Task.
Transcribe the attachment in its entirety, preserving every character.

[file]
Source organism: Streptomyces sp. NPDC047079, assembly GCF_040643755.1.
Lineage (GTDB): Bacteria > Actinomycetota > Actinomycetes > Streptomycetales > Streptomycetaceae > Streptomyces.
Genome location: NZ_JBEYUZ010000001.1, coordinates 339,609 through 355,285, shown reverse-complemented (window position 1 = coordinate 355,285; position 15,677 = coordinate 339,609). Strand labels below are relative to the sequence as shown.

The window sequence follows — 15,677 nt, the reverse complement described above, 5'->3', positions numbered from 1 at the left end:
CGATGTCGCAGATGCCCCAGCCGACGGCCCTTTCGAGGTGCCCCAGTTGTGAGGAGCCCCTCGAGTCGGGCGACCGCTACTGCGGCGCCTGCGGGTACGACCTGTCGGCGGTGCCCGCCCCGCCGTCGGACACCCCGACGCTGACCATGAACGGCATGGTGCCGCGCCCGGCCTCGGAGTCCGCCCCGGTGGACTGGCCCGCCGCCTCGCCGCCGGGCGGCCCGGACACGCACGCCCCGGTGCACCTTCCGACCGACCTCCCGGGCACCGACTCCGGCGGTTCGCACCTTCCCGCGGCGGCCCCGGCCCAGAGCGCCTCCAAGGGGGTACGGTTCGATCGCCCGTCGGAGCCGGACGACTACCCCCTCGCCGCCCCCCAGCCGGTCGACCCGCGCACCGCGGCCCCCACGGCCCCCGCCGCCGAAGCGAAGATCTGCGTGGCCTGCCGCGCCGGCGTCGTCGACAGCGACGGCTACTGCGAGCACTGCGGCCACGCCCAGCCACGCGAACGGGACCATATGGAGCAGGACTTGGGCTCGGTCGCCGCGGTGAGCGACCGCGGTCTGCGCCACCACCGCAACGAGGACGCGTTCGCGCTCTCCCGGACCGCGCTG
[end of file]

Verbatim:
Source organism: Streptomyces sp. NPDC047079, assembly GCF_040643755.1.
Lineage (GTDB): Bacteria > Actinomycetota > Actinomycetes > Streptomycetales > Streptomycetaceae > Streptomyces.
Genome location: NZ_JBEYUZ010000001.1, coordinates 339,609 through 355,285, shown reverse-complemented (window position 1 = coordinate 355,285; position 15,677 = coordinate 339,609). Strand labels below are relative to the sequence as shown.

The window sequence follows — 15,677 nt, the reverse complement described above, 5'->3', positions numbered from 1 at the left end:
CGATGTCGCAGATGCCCCAGCCGACGGCCCTTTCGAGGTGCCCCAGTTGTGAGGAGCCCCTCGAGTCGGGCGACCGCTACTGCGGCGCCTGCGGGTACGACCTGTCGGCGGTGCCCGCCCCGCCGTCGGACACCCCGACGCTGACCATGAACGGCATGGTGCCGCGCCCGGCCTCGGAGTCCGCCCCGGTGGACTGGCCCGCCGCCTCGCCGCCGGGCGGCCCGGACACGCACGCCCCGGTGCACCTTCCGACCGACCTCCCGGGCACCGACTCCGGCGGTTCGCACCTTCCCGCGGCGGCCCCGGCCCAGAGCGCCTCCAAGGGGGTACGGTTCGATCGCCCGTCGGAGCCGGACGACTACCCCCTCGCCGCCCCCCAGCCGGTCGACCCGCGCACCGCGGCCCCCACGGCCCCCGCCGCCGAAGCGAAGATCTGCGTGGCCTGCCGCGCCGGCGTCGTCGACAGCGACGGCTACTGCGAGCACTGCGGCCACGCCCAGCCACGCGAACGGGACCATATGGAGCAGGACTTGGGCTCGGTCGCCGCGGTGAGCGACCGCGGTCTGCGCCACCACCGCAACGAGGACGCGTTCGCGCTCTCCCGGACCGCGCTG